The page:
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Transmission of Human Pathogen to Coral Reefs to be Studied by UGA Researchers

The spread of lethal diseases from animals to humans has long been an
issue of great concern to public health officials. But what about
diseases that spread in the other direction, from humans to wildlife?
A multidisciplinary team of researchers at the University of Georgia
(UGA) has just been awarded a 5-year USD 2 million Ecology of
Infectious Diseases grant from the National Science Foundation and
National Institutes of Health to study the first known case of such a
"reverse zoonosis" that involves the transmission of a human pathogen
to a marine invertebrate, elkhorn coral.

White pox disease has devastated coral reefs throughout the Caribbean
and Florida Keys, and is believed to be responsible for much of the
coral reef loss there since 1996. White pox disease is caused by a
human strain of the common intestinal bacterium _Serratia
marcescens_, which causes the hospital infection serratiosis.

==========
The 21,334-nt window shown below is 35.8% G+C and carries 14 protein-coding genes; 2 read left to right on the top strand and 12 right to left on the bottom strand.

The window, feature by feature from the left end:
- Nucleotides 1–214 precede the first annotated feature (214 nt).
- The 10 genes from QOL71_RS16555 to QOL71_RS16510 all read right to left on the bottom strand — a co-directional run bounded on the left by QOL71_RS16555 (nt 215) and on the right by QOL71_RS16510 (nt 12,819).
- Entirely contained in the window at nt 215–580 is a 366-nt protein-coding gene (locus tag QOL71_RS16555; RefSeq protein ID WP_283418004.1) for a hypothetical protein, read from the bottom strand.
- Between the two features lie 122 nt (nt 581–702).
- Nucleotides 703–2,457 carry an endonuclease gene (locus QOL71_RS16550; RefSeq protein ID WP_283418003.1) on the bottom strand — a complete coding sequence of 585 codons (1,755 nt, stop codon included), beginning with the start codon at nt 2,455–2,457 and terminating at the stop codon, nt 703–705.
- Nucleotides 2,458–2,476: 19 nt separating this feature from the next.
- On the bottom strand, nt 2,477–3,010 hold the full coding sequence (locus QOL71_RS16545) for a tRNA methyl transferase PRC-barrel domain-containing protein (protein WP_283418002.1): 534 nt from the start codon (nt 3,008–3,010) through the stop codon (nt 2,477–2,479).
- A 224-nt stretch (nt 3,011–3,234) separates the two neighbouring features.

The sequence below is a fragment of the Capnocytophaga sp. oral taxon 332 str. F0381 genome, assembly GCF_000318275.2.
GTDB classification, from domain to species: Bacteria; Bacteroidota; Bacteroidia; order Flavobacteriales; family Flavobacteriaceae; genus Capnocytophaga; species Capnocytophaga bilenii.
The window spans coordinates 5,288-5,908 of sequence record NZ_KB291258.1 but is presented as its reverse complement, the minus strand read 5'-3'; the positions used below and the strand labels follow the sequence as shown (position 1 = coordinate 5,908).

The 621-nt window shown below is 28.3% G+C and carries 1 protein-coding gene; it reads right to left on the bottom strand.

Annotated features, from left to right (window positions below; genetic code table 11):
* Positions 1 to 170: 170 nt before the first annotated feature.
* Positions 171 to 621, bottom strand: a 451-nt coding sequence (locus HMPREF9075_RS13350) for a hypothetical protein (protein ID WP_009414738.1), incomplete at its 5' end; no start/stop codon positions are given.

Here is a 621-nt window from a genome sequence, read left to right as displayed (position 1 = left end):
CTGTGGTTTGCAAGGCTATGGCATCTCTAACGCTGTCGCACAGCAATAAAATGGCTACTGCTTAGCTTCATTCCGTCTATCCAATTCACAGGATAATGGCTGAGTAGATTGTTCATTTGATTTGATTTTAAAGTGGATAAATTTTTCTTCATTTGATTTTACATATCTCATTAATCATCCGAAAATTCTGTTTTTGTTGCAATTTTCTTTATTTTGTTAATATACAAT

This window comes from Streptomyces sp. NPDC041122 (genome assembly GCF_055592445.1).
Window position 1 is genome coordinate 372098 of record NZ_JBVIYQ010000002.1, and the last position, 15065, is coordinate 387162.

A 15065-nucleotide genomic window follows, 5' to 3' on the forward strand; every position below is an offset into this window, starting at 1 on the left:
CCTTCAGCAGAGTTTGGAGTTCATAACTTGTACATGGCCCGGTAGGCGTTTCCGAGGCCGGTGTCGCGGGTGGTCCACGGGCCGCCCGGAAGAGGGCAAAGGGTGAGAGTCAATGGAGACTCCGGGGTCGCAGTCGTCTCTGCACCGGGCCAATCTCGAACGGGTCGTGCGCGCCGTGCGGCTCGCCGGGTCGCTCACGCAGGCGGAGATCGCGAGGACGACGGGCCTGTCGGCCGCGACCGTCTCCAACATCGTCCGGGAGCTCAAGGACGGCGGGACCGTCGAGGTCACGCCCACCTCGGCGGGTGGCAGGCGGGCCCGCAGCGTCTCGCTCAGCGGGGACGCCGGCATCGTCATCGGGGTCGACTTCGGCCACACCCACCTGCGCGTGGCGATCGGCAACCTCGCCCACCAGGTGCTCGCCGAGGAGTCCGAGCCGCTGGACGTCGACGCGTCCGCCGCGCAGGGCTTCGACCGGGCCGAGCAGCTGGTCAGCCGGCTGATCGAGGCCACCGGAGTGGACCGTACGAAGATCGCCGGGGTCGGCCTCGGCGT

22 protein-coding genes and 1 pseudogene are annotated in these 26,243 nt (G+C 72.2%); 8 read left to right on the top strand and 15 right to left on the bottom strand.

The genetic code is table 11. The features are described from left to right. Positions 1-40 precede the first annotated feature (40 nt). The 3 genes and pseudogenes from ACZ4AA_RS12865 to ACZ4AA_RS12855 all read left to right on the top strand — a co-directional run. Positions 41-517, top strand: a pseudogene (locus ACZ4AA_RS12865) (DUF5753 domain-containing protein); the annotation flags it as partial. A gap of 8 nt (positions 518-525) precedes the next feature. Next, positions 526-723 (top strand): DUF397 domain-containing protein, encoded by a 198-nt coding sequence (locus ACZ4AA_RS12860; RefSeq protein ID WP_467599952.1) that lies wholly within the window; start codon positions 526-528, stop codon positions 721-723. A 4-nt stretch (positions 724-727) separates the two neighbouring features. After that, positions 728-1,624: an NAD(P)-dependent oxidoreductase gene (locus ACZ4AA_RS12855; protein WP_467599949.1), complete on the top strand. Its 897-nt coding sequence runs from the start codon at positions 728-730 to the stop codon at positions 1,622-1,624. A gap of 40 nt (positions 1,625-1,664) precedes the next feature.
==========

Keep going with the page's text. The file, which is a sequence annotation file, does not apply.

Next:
Historically, many emerging human diseases, such as AIDS and Ebola,
have come from the natural world. The researchers are concerned that
the transmission of _Serratia marcescens_ from humans to elkhorn
coral may indicate the beginning of a new phenomenon of diseases
jumping from humans to wildlife.

The UGA team will investigate the mechanisms of transmission of white
pox disease and the factors that drive its emergence in marine
animals. "This bacterium has jumped from vertebrate to invertebrate,
from terrestrial to marine, and from anaerobic to aerobic
environments," said James W. Porter, associate dean of the Odum
School of Ecology and the team's leader. "Triple jumps like this are
rare." Understanding the modes of transmission will allow the
scientists to attempt to predict future impacts of the disease and to
begin to develop effective control strategies.

The scope of the team's research will extend beyond gaining an
understanding of the impact of white pox disease on elkhorn coral and
how to counter it. The most likely source of the pathogen for coral
reefs is under-treated human sewage, so the study will also explore
the intersection of public health practices and environmental health
outcomes.
 
 

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